You can tell that a picture of the Porsche Cayman was pinned right to the wall of the Supra’s engineering office as soon as you drive it. It has a very similar feel of immediacy and of being ultra-light on its toes. The steering feel a touch over-light at times, and the front suspension becomes a little too fidgety on bumps when you have the (optional) adaptive dampers in Sport mode, but those small gripes apart the Supra’s chassis and engine come together as a truly wonderful whole. It’s more refined and much smoother than its scrappier GT86 smaller brother, and has the sort of straightline performance that leaves the smaller car utterly in the dust.
And at Jarama. The pit straight gives a pretty good indication of where the Supra’s at. Long enough to allow F1 cars to stretch their legs, the Supra arrives at the braking zone for the tight turn one hairpin with what feels like massive reserves of acceleration left. This is an engine left entirely unintimidated by a race track. Leave your braking as late as you possibly dare, and the Supra will still look after you, guiding that low-slung nose into the apex even if you’re being clumsy with it. Tada has said that the chassis has been designed to offer more and more rewards to those with the skill to exploit it (“an incubator for driving skill” he calls it) but even at my low level of ability, it feels pretty brilliant.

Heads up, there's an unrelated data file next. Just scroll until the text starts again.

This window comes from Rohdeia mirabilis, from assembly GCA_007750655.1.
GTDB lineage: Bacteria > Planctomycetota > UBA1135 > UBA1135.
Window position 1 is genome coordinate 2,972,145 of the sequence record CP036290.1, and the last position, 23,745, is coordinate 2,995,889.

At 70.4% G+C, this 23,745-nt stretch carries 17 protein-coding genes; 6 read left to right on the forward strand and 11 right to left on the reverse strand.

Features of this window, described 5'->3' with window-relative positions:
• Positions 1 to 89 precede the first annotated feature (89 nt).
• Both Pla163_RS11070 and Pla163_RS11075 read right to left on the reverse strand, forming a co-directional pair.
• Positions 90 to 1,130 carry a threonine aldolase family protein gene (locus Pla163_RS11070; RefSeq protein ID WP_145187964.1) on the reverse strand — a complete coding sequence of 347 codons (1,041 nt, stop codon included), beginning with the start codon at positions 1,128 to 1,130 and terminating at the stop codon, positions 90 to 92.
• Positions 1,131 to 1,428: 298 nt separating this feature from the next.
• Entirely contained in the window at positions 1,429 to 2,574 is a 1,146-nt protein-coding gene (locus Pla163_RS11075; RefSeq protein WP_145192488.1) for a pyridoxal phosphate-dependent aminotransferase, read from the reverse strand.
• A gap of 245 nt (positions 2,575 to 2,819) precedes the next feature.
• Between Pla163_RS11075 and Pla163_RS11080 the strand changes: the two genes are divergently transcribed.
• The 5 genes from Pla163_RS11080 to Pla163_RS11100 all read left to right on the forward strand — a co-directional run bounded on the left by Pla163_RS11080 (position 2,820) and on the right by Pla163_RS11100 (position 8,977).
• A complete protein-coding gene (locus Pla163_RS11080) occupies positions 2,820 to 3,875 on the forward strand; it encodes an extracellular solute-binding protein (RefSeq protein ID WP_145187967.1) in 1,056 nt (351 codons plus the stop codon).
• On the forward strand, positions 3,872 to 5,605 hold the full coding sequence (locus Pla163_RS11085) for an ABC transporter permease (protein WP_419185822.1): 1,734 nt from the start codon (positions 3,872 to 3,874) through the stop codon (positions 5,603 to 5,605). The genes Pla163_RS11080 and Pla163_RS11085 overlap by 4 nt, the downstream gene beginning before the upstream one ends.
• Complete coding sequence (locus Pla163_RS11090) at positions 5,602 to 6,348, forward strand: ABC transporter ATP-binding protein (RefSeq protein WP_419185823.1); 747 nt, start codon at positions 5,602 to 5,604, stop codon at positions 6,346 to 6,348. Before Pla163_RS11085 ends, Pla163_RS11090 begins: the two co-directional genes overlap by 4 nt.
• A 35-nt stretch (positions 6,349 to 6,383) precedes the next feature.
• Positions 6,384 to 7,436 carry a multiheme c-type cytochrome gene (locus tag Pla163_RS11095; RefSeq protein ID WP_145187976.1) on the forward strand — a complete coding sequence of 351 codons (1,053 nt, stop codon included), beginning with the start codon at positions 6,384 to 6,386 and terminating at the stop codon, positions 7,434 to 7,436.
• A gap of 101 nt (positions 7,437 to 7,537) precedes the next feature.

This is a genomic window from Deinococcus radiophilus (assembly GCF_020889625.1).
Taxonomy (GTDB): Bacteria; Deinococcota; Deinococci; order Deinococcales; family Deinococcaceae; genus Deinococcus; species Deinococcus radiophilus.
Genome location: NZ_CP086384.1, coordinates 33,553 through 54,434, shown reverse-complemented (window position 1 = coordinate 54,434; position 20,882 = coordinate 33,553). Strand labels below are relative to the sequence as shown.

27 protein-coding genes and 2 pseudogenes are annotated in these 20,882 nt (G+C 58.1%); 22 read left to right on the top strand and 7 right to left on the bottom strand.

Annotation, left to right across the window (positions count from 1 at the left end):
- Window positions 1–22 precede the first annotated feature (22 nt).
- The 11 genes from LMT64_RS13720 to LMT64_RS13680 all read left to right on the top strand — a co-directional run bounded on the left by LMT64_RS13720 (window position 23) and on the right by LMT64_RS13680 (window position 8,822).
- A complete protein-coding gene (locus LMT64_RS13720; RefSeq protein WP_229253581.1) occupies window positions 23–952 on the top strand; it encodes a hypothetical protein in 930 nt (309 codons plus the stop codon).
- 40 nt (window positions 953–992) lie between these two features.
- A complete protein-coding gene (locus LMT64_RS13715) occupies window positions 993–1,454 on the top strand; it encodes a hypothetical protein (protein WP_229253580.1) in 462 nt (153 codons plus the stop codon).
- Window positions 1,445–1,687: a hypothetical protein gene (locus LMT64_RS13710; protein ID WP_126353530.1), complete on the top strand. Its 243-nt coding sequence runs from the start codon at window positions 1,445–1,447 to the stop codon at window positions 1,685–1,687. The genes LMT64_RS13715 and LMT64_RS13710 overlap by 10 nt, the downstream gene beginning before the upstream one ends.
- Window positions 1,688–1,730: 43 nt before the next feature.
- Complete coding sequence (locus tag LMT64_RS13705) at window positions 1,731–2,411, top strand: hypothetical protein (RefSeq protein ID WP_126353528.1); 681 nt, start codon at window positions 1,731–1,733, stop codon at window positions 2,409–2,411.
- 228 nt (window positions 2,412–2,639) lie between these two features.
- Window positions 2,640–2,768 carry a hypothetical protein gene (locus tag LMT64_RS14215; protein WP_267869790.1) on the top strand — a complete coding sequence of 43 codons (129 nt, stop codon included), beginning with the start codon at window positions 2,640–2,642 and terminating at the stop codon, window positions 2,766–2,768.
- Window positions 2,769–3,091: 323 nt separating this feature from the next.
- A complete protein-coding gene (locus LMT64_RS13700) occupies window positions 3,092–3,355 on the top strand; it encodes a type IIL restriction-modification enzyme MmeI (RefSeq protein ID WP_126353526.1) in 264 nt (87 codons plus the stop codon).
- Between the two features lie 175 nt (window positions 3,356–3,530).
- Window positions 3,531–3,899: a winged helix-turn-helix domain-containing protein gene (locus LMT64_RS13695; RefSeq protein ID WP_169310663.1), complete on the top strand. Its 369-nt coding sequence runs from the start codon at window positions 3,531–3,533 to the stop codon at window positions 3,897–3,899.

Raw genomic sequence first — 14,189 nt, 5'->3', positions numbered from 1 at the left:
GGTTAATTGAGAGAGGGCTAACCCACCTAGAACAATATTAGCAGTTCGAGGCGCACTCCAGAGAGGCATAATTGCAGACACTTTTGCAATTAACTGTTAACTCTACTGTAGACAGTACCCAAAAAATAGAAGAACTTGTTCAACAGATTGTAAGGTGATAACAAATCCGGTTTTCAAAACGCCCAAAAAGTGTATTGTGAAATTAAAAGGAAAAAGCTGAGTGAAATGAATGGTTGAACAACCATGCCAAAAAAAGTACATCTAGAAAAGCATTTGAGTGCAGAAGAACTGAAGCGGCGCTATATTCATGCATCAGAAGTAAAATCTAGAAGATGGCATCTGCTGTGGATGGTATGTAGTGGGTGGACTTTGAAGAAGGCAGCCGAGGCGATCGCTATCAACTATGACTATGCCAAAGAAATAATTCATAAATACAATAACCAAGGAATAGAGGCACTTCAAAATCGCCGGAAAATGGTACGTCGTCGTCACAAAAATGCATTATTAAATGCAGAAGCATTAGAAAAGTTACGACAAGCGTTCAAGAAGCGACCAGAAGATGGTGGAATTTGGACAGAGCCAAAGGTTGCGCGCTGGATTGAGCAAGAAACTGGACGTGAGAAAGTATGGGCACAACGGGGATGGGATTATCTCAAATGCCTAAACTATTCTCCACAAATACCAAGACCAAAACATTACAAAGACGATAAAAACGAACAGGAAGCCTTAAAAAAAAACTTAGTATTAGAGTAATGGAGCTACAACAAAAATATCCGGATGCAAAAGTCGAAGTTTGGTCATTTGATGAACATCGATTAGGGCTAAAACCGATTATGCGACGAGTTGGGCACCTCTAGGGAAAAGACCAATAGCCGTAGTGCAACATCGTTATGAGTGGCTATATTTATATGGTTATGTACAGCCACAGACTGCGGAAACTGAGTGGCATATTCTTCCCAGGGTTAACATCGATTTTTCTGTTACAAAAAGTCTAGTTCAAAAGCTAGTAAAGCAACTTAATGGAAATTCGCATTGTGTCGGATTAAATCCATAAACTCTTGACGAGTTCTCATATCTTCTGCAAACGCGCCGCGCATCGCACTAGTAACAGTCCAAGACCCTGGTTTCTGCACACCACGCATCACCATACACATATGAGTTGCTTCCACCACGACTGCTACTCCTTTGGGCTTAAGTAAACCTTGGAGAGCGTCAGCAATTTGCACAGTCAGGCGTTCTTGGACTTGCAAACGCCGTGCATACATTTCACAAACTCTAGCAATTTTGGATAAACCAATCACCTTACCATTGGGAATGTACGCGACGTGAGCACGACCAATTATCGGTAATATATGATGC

There’s still a lot of detail left obscured. A price, for one (though in the region of £50,000 sounds about right). What other engines will be offered (hybrid and four-cylinder models seem likely). Whether you can get a manual gearbox (probably not).
But one thing is certain — the new Supra’s good enough to keep its head held high, even when it’s right smack dab in the wheeltracks of one of Formula One’s true greats.